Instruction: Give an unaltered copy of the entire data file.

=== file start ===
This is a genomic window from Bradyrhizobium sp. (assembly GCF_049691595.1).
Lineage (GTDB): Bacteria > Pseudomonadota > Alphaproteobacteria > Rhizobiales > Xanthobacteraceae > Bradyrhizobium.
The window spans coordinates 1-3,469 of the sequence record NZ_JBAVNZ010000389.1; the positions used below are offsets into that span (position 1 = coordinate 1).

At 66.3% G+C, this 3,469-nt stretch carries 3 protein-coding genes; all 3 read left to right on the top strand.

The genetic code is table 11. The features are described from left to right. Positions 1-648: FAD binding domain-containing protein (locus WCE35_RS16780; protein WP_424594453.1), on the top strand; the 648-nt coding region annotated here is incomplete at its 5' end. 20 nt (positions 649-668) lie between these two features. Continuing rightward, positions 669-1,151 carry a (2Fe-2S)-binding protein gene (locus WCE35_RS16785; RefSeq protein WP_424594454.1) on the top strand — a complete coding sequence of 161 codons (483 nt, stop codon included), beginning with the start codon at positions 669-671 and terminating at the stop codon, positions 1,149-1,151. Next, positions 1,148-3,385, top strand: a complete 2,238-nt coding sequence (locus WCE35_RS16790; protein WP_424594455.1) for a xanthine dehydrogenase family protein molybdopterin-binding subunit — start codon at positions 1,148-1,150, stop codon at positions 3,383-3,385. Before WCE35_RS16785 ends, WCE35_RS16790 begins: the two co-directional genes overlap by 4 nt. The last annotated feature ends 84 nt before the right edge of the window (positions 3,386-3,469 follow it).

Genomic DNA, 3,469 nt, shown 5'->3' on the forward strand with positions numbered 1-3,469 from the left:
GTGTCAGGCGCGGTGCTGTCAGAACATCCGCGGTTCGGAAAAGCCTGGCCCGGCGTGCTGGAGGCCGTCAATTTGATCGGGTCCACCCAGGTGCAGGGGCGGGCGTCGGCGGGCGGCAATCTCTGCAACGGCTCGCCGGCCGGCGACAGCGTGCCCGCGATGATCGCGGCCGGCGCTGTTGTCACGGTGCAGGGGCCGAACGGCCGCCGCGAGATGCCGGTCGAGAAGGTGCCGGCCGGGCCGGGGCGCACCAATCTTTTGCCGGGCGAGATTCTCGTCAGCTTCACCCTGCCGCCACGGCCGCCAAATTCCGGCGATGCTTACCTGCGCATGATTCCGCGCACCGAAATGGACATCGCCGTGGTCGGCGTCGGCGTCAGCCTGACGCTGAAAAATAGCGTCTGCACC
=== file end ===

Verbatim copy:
This is a genomic window from Bradyrhizobium sp. (assembly GCF_049691595.1).
Lineage (GTDB): Bacteria > Pseudomonadota > Alphaproteobacteria > Rhizobiales > Xanthobacteraceae > Bradyrhizobium.
The window spans coordinates 1-3,469 of the sequence record NZ_JBAVNZ010000389.1; the positions used below are offsets into that span (position 1 = coordinate 1).

At 66.3% G+C, this 3,469-nt stretch carries 3 protein-coding genes; all 3 read left to right on the top strand.

The genetic code is table 11. The features are described from left to right. Positions 1-648: FAD binding domain-containing protein (locus WCE35_RS16780; protein WP_424594453.1), on the top strand; the 648-nt coding region annotated here is incomplete at its 5' end. 20 nt (positions 649-668) lie between these two features. Continuing rightward, positions 669-1,151 carry a (2Fe-2S)-binding protein gene (locus WCE35_RS16785; RefSeq protein WP_424594454.1) on the top strand — a complete coding sequence of 161 codons (483 nt, stop codon included), beginning with the start codon at positions 669-671 and terminating at the stop codon, positions 1,149-1,151. Next, positions 1,148-3,385, top strand: a complete 2,238-nt coding sequence (locus WCE35_RS16790; protein WP_424594455.1) for a xanthine dehydrogenase family protein molybdopterin-binding subunit — start codon at positions 1,148-1,150, stop codon at positions 3,383-3,385. Before WCE35_RS16785 ends, WCE35_RS16790 begins: the two co-directional genes overlap by 4 nt. The last annotated feature ends 84 nt before the right edge of the window (positions 3,386-3,469 follow it).

Genomic DNA, 3,469 nt, shown 5'->3' on the forward strand with positions numbered 1-3,469 from the left:
GTGTCAGGCGCGGTGCTGTCAGAACATCCGCGGTTCGGAAAAGCCTGGCCCGGCGTGCTGGAGGCCGTCAATTTGATCGGGTCCACCCAGGTGCAGGGGCGGGCGTCGGCGGGCGGCAATCTCTGCAACGGCTCGCCGGCCGGCGACAGCGTGCCCGCGATGATCGCGGCCGGCGCTGTTGTCACGGTGCAGGGGCCGAACGGCCGCCGCGAGATGCCGGTCGAGAAGGTGCCGGCCGGGCCGGGGCGCACCAATCTTTTGCCGGGCGAGATTCTCGTCAGCTTCACCCTGCCGCCACGGCCGCCAAATTCCGGCGATGCTTACCTGCGCATGATTCCGCGCACCGAAATGGACATCGCCGTGGTCGGCGTCGGCGTCAGCCTGACGCTGAAAAATAGCGTCTGCACC